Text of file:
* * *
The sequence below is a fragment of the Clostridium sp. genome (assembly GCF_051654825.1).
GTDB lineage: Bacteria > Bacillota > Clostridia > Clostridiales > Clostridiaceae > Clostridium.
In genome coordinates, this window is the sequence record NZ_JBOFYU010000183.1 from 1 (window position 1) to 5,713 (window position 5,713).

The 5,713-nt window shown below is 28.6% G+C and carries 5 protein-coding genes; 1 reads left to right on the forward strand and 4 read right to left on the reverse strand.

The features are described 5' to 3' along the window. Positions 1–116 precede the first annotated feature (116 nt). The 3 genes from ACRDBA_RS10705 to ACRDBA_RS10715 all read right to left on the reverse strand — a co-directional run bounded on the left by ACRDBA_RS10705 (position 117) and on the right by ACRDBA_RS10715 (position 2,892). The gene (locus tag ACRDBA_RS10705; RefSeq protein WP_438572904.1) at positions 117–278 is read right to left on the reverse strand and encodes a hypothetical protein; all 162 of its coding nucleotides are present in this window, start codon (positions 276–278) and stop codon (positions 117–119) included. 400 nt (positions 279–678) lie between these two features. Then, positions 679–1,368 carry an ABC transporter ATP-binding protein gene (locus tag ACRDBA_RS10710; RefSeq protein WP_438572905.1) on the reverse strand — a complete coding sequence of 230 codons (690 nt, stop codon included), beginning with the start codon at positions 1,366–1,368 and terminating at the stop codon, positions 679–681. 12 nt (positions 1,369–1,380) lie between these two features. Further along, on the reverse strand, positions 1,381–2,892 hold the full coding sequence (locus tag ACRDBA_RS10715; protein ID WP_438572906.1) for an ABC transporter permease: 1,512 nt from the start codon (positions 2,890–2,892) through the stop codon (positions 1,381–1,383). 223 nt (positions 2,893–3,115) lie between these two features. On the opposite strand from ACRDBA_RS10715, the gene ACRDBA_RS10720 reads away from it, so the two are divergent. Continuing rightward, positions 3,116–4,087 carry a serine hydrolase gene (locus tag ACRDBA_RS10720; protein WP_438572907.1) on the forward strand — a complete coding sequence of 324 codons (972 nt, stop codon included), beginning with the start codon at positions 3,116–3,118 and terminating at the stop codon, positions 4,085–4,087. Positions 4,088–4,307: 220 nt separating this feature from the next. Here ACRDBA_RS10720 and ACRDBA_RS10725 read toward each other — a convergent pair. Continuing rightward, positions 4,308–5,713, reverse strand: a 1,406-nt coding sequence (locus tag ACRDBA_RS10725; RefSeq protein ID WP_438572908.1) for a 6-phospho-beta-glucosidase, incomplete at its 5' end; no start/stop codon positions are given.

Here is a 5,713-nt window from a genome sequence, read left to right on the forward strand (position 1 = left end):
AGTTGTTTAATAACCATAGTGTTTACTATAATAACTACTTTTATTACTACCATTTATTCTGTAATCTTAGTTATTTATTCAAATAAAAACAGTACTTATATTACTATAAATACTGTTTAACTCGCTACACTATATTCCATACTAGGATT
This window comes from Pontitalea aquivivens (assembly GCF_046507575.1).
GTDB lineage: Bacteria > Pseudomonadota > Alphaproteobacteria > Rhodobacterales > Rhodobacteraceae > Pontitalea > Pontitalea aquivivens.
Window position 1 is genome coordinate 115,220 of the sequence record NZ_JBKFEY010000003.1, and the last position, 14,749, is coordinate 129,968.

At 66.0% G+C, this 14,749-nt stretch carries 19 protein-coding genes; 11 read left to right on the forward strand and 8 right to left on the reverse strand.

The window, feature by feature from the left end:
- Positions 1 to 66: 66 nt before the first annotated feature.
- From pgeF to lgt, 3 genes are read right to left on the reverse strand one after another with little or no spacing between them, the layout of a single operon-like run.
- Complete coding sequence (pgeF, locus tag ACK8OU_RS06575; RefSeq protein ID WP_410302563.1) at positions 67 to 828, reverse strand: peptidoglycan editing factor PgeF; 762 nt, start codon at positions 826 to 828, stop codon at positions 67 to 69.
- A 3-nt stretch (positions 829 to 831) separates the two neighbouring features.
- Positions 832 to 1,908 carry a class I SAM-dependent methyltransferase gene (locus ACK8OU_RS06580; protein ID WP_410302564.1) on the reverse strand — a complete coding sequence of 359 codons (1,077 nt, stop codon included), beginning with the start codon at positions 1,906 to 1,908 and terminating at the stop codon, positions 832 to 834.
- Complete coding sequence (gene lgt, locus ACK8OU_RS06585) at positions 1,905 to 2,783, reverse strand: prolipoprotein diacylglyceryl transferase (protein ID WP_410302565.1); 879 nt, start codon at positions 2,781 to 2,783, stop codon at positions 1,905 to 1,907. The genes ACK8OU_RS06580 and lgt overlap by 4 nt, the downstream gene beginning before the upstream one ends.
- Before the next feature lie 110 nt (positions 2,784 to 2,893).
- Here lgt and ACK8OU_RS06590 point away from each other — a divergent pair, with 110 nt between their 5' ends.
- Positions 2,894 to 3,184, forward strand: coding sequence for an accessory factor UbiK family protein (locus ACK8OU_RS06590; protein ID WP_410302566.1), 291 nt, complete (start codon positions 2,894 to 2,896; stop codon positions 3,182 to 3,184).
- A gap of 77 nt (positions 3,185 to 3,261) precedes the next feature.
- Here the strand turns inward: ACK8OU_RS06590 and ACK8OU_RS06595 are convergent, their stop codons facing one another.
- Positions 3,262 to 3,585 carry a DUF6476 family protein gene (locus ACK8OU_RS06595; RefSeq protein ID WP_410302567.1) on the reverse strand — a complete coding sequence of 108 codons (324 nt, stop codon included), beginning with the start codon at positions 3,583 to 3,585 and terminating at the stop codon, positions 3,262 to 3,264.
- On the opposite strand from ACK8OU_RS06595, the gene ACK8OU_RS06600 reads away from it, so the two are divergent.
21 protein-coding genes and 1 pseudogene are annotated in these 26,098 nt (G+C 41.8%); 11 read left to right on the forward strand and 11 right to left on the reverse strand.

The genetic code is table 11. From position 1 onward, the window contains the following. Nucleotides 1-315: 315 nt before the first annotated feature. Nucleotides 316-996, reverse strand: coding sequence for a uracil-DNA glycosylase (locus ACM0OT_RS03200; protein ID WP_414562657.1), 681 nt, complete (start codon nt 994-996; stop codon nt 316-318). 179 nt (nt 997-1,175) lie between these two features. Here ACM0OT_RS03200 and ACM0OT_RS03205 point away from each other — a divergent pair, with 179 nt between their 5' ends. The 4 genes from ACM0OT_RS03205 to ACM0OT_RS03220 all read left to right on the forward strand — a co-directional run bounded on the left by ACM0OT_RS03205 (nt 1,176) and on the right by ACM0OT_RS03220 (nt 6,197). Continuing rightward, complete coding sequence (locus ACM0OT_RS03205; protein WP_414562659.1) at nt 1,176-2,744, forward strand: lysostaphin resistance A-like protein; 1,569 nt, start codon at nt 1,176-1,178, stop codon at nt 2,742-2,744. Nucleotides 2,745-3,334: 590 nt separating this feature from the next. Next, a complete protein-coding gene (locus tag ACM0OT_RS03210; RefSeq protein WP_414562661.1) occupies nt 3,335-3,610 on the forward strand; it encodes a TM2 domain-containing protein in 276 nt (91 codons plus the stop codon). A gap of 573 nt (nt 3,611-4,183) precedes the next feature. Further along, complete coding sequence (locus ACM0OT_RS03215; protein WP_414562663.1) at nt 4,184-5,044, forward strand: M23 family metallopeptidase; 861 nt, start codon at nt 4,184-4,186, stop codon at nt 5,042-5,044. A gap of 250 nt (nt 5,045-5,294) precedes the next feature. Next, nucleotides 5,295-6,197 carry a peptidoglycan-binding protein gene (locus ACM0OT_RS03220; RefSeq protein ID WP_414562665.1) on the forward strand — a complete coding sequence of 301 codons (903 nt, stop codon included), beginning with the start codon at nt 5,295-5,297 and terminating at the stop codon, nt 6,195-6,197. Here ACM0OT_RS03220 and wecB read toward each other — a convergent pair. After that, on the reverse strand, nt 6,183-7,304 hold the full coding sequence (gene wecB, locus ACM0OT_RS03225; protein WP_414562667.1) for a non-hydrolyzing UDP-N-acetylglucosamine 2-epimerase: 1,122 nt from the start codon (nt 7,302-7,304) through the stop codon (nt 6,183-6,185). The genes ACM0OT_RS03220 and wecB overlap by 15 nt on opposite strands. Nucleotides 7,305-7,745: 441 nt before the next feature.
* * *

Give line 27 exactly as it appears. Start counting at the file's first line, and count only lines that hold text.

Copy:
The genetic code is table 11. From position 1 onward, the window contains the following. Nucleotides 1-315: 315 nt before the first annotated feature. Nucleotides 316-996, reverse strand: coding sequence for a uracil-DNA glycosylase (locus ACM0OT_RS03200; protein ID WP_414562657.1), 681 nt, complete (start codon nt 994-996; stop codon nt 316-318). 179 nt (nt 997-1,175) lie between these two features. Here ACM0OT_RS03200 and ACM0OT_RS03205 point away from each other — a divergent pair, with 179 nt between their 5' ends. The 4 genes from ACM0OT_RS03205 to ACM0OT_RS03220 all read left to right on the forward strand — a co-directional run bounded on the left by ACM0OT_RS03205 (nt 1,176) and on the right by ACM0OT_RS03220 (nt 6,197). Continuing rightward, complete coding sequence (locus ACM0OT_RS03205; protein WP_414562659.1) at nt 1,176-2,744, forward strand: lysostaphin resistance A-like protein; 1,569 nt, start codon at nt 1,176-1,178, stop codon at nt 2,742-2,744. Nucleotides 2,745-3,334: 590 nt separating this feature from the next. Next, a complete protein-coding gene (locus tag ACM0OT_RS03210; RefSeq protein WP_414562661.1) occupies nt 3,335-3,610 on the forward strand; it encodes a TM2 domain-containing protein in 276 nt (91 codons plus the stop codon). A gap of 573 nt (nt 3,611-4,183) precedes the next feature. Further along, complete coding sequence (locus ACM0OT_RS03215; protein WP_414562663.1) at nt 4,184-5,044, forward strand: M23 family metallopeptidase; 861 nt, start codon at nt 4,184-4,186, stop codon at nt 5,042-5,044. A gap of 250 nt (nt 5,045-5,294) precedes the next feature. Next, nucleotides 5,295-6,197 carry a peptidoglycan-binding protein gene (locus ACM0OT_RS03220; RefSeq protein ID WP_414562665.1) on the forward strand — a complete coding sequence of 301 codons (903 nt, stop codon included), beginning with the start codon at nt 5,295-5,297 and terminating at the stop codon, nt 6,195-6,197. Here ACM0OT_RS03220 and wecB read toward each other — a convergent pair. After that, on the reverse strand, nt 6,183-7,304 hold the full coding sequence (gene wecB, locus ACM0OT_RS03225; protein WP_414562667.1) for a non-hydrolyzing UDP-N-acetylglucosamine 2-epimerase: 1,122 nt from the start codon (nt 7,302-7,304) through the stop codon (nt 6,183-6,185). The genes ACM0OT_RS03220 and wecB overlap by 15 nt on opposite strands. Nucleotides 7,305-7,745: 441 nt before the next feature.